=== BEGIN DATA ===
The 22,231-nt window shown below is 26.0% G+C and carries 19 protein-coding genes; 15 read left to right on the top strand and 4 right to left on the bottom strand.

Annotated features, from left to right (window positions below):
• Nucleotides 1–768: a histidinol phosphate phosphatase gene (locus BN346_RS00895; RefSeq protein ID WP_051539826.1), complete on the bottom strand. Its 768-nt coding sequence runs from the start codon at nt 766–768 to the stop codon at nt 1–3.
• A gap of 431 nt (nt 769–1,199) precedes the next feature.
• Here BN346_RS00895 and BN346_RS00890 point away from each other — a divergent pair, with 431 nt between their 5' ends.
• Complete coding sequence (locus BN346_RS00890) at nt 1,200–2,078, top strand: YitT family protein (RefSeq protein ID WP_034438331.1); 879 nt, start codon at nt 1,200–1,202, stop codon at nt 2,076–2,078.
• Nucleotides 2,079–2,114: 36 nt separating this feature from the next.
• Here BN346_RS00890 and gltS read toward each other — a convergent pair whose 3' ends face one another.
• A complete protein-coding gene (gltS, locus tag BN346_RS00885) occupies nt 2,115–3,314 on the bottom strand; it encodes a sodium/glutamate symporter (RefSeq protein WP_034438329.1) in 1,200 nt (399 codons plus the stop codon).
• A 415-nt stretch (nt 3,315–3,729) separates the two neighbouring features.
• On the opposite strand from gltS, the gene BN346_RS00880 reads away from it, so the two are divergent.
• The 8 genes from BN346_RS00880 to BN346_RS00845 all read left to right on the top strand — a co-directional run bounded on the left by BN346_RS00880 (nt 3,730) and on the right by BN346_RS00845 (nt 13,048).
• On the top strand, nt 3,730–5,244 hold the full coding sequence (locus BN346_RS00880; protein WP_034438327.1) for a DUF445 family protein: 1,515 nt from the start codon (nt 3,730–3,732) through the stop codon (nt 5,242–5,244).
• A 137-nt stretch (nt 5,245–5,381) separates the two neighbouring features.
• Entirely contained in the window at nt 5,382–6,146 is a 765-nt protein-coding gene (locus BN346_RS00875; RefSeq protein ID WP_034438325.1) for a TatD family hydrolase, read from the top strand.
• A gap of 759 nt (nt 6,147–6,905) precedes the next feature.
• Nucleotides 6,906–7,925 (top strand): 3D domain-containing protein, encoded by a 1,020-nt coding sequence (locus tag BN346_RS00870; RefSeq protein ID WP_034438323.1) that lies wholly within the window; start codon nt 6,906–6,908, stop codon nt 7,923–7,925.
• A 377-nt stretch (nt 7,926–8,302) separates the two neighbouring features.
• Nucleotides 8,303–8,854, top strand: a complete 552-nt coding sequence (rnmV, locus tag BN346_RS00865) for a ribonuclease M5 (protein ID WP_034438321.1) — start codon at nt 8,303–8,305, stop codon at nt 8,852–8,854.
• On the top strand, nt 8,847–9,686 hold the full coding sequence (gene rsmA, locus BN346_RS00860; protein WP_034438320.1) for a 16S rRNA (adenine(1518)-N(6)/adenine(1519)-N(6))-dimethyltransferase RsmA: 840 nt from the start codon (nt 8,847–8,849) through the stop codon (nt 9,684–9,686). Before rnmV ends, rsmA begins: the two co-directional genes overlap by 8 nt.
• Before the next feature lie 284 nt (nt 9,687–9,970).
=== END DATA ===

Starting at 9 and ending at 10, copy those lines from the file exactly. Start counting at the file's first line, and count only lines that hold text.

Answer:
• A complete protein-coding gene (gltS, locus tag BN346_RS00885) occupies nt 2,115–3,314 on the bottom strand; it encodes a sodium/glutamate symporter (RefSeq protein WP_034438329.1) in 1,200 nt (399 codons plus the stop codon).
• A 415-nt stretch (nt 3,315–3,729) separates the two neighbouring features.